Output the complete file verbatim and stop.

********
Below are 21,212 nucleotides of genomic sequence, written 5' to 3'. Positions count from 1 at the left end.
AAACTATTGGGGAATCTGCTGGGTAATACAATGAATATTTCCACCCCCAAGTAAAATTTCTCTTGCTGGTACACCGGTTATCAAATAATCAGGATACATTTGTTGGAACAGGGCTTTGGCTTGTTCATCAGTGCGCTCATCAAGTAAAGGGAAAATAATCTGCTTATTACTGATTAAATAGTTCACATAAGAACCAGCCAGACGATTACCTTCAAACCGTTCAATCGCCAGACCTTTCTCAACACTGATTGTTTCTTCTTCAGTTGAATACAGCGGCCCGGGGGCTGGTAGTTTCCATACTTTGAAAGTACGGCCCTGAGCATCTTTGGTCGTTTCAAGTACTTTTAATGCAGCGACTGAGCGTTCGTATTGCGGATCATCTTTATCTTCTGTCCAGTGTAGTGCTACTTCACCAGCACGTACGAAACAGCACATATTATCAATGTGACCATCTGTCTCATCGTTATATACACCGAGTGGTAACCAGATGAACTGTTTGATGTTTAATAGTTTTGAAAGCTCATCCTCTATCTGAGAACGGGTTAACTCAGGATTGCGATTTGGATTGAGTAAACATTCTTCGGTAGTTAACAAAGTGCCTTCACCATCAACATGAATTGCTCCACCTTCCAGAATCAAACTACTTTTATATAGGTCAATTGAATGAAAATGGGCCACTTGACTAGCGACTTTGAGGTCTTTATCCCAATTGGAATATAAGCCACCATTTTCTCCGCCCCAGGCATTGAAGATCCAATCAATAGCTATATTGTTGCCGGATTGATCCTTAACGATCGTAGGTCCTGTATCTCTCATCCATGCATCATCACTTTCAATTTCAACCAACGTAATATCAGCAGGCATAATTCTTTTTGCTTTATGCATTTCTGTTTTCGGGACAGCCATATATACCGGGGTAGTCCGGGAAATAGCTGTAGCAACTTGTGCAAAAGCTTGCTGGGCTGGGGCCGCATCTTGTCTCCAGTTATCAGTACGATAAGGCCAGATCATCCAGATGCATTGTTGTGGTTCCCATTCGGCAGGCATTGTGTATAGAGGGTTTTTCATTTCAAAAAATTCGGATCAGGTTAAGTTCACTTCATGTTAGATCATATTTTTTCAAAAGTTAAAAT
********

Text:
Below are 21,212 nucleotides of genomic sequence, written 5' to 3'. Positions count from 1 at the left end.
AAACTATTGGGGAATCTGCTGGGTAATACAATGAATATTTCCACCCCCAAGTAAAATTTCTCTTGCTGGTACACCGGTTATCAAATAATCAGGATACATTTGTTGGAACAGGGCTTTGGCTTGTTCATCAGTGCGCTCATCAAGTAAAGGGAAAATAATCTGCTTATTACTGATTAAATAGTTCACATAAGAACCAGCCAGACGATTACCTTCAAACCGTTCAATCGCCAGACCTTTCTCAACACTGATTGTTTCTTCTTCAGTTGAATACAGCGGCCCGGGGGCTGGTAGTTTCCATACTTTGAAAGTACGGCCCTGAGCATCTTTGGTCGTTTCAAGTACTTTTAATGCAGCGACTGAGCGTTCGTATTGCGGATCATCTTTATCTTCTGTCCAGTGTAGTGCTACTTCACCAGCACGTACGAAACAGCACATATTATCAATGTGACCATCTGTCTCATCGTTATATACACCGAGTGGTAACCAGATGAACTGTTTGATGTTTAATAGTTTTGAAAGCTCATCCTCTATCTGAGAACGGGTTAACTCAGGATTGCGATTTGGATTGAGTAAACATTCTTCGGTAGTTAACAAAGTGCCTTCACCATCAACATGAATTGCTCCACCTTCCAGAATCAAACTACTTTTATATAGGTCAATTGAATGAAAATGGGCCACTTGACTAGCGACTTTGAGGTCTTTATCCCAATTGGAATATAAGCCACCATTTTCTCCGCCCCAGGCATTGAAGATCCAATCAATAGCTATATTGTTGCCGGATTGATCCTTAACGATCGTAGGTCCTGTATCTCTCATCCATGCATCATCACTTTCAATTTCAACCAACGTAATATCAGCAGGCATAATTCTTTTTGCTTTATGCATTTCTGTTTTCGGGACAGCCATATATACCGGGGTAGTCCGGGAAATAGCTGTAGCAACTTGTGCAAAAGCTTGCTGGGCTGGGGCCGCATCTTGTCTCCAGTTATCAGTACGATAAGGCCAGATCATCCAGATGCATTGTTGTGGTTCCCATTCGGCAGGCATTGTGTATAGAGGGTTTTTCATTTCAAAAAATTCGGATCAGGTTAAGTTCACTTCATGTTAGATCATATTTTTTCAAAAGTTAAAAT